Advent Week 2: (In)fertility & God’s Kin-dom

The Babe in the Womb, by Leonardo da Vinci. From Wikimedia Commons

Sing childless woman,
Never-given-birth woman;
Woman, break out a song and rejoice, woman, Never-in-labor woman.
For more are the children of the devastated woman
Than the children of the espoused woman,
Says the Giver of Life.

(Isaiah 54; translation from Wilda C. Gafney’s A Women’s Lectionary for the Whole Church, Year A)

In worship yesterday, we told the story of Elizabeth and Zechariah, the parents of John the Baptist. It’s one of several stories of infertility in the Bible, all of which can be a bit problematic. The grief of infertility for those who want children is very real, as is the stigma laid upon those who choose not to have children.

In Bible stories, miraculous pregnancies and births are the usual sign that God is still with those who feel abandoned, shamed, and shunned. But Isaiah 54 names a different kind of hope. It’s a collective hope for the people of Israel who are in exile, that their descendants will prosper and honor them. People who are not parents are often aunts and uncles, neighbors, teachers, and coaches, who help raise the next generation. Even if others have nothing to do with raising the next generation, they are valuable members of God’s people. This promise is that nothing and no-one is wasted.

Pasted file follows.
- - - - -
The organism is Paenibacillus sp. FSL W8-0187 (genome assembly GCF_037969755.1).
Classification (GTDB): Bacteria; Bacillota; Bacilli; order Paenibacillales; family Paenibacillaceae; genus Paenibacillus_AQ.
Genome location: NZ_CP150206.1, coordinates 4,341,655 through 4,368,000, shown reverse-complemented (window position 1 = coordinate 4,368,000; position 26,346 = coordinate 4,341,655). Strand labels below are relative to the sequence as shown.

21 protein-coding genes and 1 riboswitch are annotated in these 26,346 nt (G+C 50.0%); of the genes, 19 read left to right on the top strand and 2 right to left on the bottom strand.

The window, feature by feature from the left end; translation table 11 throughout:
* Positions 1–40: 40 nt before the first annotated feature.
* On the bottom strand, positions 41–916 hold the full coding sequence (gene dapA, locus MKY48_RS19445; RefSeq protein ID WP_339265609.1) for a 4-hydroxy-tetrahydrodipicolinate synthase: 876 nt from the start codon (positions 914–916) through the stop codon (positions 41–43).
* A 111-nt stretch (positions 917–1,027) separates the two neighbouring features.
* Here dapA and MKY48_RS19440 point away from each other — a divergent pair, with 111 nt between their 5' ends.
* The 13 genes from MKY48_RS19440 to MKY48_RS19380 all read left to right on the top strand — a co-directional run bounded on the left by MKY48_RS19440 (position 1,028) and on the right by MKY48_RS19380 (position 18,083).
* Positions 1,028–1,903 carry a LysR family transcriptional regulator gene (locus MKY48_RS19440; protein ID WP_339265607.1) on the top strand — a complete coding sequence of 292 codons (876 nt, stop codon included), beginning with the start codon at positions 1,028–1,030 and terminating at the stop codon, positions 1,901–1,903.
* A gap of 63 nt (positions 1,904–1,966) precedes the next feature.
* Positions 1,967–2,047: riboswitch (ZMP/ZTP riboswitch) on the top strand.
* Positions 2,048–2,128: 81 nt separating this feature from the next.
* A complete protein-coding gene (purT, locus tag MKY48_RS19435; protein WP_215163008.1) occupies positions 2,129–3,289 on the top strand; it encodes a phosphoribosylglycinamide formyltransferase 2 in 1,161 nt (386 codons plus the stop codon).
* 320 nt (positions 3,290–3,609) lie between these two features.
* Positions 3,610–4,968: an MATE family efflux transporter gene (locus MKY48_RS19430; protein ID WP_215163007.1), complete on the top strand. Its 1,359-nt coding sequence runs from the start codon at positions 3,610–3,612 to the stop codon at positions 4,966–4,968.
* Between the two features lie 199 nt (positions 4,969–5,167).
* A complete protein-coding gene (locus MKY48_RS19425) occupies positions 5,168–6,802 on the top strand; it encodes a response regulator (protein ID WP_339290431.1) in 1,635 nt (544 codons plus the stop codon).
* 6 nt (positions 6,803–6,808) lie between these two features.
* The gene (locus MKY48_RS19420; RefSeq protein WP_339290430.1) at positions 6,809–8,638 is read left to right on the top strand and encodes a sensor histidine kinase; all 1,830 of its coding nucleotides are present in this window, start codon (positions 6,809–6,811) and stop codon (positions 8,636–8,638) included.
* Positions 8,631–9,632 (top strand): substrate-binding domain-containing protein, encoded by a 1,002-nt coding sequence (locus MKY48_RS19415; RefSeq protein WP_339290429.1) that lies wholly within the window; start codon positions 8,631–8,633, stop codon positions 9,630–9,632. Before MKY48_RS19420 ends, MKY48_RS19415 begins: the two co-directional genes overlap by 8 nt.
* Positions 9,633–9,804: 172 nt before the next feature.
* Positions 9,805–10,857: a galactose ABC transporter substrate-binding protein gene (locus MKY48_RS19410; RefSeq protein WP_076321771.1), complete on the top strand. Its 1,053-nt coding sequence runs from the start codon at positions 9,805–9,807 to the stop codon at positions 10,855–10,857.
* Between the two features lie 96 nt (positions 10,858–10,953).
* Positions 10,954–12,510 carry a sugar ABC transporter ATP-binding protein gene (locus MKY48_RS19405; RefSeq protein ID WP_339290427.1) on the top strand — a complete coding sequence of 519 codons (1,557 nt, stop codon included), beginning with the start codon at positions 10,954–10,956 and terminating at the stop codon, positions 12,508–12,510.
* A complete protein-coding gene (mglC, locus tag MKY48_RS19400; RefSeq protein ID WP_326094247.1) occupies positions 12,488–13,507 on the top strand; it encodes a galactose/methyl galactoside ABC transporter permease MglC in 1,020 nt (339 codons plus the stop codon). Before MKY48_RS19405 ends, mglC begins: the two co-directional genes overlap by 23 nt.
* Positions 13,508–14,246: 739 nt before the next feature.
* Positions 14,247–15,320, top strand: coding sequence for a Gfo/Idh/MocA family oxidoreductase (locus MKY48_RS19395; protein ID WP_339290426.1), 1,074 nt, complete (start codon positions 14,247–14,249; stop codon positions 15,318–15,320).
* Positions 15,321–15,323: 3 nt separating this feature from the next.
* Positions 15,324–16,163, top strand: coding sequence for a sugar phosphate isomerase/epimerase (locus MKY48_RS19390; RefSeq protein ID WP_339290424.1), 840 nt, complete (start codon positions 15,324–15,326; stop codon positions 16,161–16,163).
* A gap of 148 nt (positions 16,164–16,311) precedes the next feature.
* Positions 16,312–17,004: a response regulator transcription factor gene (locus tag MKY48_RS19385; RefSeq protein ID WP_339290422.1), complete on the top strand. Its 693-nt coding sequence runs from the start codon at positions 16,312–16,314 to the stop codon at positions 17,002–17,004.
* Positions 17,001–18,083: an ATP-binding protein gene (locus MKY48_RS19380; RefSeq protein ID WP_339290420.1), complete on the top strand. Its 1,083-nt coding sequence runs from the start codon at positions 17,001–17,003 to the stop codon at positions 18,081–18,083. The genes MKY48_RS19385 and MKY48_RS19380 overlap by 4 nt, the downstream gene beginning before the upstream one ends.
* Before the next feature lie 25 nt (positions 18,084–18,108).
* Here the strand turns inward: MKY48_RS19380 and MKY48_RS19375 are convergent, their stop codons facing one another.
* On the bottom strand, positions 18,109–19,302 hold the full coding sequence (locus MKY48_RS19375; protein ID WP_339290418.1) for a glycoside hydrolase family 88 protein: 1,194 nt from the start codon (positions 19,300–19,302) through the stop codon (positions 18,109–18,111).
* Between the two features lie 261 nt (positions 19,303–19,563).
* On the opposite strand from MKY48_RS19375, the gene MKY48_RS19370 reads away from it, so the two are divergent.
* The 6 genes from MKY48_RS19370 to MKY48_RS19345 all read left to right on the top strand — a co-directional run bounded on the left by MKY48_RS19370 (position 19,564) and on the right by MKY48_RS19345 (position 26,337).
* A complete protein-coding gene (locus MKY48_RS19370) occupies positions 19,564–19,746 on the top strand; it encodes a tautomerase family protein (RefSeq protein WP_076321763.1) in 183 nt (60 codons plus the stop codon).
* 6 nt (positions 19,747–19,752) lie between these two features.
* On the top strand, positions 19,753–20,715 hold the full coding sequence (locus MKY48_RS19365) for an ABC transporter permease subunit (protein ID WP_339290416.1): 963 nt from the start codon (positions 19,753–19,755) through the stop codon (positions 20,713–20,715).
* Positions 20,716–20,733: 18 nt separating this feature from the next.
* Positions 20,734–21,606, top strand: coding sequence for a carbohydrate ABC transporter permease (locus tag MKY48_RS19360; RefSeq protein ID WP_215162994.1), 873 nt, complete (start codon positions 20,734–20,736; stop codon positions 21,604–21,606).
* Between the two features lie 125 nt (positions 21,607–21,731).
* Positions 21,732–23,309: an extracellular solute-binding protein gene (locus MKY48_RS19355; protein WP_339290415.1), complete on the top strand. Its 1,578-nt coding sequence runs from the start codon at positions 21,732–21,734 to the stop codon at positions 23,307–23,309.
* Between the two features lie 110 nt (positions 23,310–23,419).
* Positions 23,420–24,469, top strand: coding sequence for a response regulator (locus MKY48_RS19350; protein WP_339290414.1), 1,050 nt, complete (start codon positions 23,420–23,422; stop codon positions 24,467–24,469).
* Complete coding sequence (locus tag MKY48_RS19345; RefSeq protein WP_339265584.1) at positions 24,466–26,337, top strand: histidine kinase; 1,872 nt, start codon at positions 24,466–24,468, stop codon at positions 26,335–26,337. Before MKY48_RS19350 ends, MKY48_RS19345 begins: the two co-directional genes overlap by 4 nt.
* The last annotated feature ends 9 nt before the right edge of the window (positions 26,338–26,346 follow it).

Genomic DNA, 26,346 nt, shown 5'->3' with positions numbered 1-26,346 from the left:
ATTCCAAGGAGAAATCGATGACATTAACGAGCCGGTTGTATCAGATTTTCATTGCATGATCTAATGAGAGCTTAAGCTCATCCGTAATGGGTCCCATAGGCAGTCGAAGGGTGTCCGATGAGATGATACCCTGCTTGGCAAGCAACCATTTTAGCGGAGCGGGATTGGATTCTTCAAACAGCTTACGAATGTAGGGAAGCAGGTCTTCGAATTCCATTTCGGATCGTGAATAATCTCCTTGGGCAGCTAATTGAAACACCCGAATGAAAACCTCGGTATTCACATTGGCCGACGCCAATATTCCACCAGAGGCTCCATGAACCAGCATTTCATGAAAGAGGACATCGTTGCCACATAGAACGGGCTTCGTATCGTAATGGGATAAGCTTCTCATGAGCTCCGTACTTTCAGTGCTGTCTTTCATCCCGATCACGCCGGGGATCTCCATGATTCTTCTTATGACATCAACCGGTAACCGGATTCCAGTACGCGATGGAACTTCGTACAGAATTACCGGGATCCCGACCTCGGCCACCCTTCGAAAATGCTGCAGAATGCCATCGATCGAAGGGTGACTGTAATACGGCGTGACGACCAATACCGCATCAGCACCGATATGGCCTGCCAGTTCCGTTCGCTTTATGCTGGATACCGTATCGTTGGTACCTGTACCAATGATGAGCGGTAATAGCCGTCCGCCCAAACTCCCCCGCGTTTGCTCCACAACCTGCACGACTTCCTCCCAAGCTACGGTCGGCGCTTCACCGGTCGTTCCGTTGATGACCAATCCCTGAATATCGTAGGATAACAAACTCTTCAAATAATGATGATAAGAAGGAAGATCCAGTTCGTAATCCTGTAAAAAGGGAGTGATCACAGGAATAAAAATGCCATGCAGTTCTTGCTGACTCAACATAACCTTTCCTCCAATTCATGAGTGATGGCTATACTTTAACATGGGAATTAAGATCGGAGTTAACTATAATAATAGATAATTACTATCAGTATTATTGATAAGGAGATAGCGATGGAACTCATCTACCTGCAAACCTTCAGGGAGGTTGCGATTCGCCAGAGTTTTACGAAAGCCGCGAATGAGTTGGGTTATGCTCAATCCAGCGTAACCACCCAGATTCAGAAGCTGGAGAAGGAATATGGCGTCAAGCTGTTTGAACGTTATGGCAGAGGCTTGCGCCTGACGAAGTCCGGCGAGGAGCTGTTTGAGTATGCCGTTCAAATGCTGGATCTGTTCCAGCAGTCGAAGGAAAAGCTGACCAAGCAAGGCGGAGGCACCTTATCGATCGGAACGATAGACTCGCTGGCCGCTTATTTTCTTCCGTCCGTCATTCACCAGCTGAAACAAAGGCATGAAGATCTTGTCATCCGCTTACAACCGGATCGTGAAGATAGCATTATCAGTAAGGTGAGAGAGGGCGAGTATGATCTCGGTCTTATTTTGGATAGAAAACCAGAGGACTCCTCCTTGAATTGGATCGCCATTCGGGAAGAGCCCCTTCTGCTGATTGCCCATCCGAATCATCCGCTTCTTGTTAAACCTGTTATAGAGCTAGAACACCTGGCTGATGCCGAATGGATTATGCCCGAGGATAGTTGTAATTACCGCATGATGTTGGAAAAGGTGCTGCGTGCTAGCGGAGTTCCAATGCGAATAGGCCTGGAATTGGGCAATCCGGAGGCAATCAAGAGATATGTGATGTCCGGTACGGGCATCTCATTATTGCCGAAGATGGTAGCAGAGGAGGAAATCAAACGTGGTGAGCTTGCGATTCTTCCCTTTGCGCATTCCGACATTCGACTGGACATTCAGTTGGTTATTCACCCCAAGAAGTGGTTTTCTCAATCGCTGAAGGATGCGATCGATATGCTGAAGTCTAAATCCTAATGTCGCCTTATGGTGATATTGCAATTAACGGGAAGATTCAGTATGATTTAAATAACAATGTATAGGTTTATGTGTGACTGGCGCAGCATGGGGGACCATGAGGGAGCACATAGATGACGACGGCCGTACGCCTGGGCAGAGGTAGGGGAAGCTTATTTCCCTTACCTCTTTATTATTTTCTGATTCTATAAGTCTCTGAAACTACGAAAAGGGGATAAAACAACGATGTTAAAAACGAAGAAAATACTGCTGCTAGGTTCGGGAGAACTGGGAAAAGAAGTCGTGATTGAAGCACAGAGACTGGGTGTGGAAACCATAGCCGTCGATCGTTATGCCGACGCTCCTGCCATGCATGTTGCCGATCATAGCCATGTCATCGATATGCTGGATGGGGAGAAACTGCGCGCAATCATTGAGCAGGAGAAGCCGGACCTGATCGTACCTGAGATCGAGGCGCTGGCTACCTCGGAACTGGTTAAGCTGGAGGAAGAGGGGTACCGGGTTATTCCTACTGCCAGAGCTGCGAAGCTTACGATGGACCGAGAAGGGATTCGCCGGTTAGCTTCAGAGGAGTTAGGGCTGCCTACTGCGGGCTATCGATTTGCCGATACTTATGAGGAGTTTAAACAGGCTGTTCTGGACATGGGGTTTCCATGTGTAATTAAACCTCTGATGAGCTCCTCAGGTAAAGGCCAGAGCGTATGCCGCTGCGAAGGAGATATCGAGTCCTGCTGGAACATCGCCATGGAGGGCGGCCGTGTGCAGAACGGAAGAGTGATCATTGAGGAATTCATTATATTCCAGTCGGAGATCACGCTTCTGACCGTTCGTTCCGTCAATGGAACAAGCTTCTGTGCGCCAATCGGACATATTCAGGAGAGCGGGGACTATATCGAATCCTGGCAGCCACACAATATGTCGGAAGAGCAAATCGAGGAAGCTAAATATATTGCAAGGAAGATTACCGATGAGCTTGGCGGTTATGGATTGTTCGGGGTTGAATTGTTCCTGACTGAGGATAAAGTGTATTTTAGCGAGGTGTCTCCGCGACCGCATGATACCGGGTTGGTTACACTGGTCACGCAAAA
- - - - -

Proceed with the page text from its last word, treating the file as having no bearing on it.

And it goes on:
Two chapters later, Isaiah makes sure not to leave anyone out: “Do not let the foreigner joined to the Lord say, “The Lord will surely separate me from his people”; and do not let the eunuch say, “I am just a dry tree” (56:3). The promise is not just for biological fertility, but for generativity, purpose, and a future with hope. The bond of the kin-dom is so much deeper than blood relations.

Prayer: God our Spouse, our Giver of Life, create a new family from our fractured world. Amen.

—Rev. Dr. David Barnhart, Jr. 

1 thought on “Advent Week 2: (In)fertility & God’s Kin-dom

  1. Pingback: Advent Week 2: “You Brood of Vipers!” | Dave Barnhart

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